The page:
The first lab's agent's test results, from a series of tests, only showed evidence of McNeill's DNA on his own car seat fabric, and on children's clothing from the car. That clothing has not been linked to Shaniya Davis in the trial so far.
Perhaps the most significant part of his testimony involved the hotel comforter in which neither Shaniya's or McNeill's DNA was detected. The only DNA came from an unknown contributor.
Then a hair examiner talked about combing Shaniya's body for pubic hair, and discovering nothing.
"The victim was approximately a five-year-old child, would not be expected to have pubic hair," said SBI hair examiner Jennifer Remy. "In that case, sometimes they use the towel to wipe. They can just pick any hair off that they see, but it wouldn't be any of the victim's own 'quote, unquote pubic hair' because she didn't have any pubic hair."
Prosecutor Rita Cox: "You're also trying to determine if there was a transfer from one person to another, and, if there was a transfer, whose hair that might be?"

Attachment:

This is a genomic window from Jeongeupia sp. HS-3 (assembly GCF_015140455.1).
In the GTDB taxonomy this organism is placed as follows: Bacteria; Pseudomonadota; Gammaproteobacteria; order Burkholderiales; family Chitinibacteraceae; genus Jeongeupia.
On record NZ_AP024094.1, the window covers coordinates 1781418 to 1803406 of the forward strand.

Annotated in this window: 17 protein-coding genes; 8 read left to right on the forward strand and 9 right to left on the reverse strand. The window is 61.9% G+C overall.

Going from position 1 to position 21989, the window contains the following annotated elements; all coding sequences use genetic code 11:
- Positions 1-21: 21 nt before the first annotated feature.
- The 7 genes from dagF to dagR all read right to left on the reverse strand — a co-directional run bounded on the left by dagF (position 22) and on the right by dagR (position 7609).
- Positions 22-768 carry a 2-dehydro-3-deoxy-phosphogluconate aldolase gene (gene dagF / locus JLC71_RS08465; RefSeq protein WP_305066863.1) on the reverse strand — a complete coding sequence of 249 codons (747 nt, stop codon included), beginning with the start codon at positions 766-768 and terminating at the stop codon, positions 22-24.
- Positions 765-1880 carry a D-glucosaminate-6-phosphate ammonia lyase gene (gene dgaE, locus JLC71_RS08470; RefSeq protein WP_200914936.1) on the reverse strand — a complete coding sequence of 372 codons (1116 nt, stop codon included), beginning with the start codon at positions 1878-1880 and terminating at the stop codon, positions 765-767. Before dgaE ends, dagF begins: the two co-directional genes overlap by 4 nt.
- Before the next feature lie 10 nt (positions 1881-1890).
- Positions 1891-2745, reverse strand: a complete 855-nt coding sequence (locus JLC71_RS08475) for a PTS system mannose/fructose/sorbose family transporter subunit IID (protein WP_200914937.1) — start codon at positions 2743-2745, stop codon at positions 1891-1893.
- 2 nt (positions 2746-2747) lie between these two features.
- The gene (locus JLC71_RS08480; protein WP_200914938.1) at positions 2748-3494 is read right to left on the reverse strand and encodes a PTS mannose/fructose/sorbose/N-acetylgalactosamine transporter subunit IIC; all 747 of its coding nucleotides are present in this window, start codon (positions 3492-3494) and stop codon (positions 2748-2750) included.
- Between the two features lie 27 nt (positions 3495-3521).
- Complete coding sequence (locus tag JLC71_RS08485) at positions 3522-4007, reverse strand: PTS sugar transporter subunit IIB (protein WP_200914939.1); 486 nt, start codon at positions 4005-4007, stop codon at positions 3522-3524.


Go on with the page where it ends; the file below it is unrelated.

Remy: "That's correct."
Cox: "In this particular case, there was none?"
Remy: "There's no hairs present."
In cases where unknown contributor's DNA was collected, there is no way to know whose DNA it was, because the only two samples to test them against were Shaniya's and McNeill's.
This testimony is significant for obvious reasons. McNeill eventually admitted to taking Shaniya, and having her at the hotel but not to hurting, raping, or killing her.
The only person who could testify to what happened to Shaniya between the time McNeill left the hotel and the time her body was found is McNeill himself. He could very well testify after the state wraps up its case, which is expected by next Wednesday.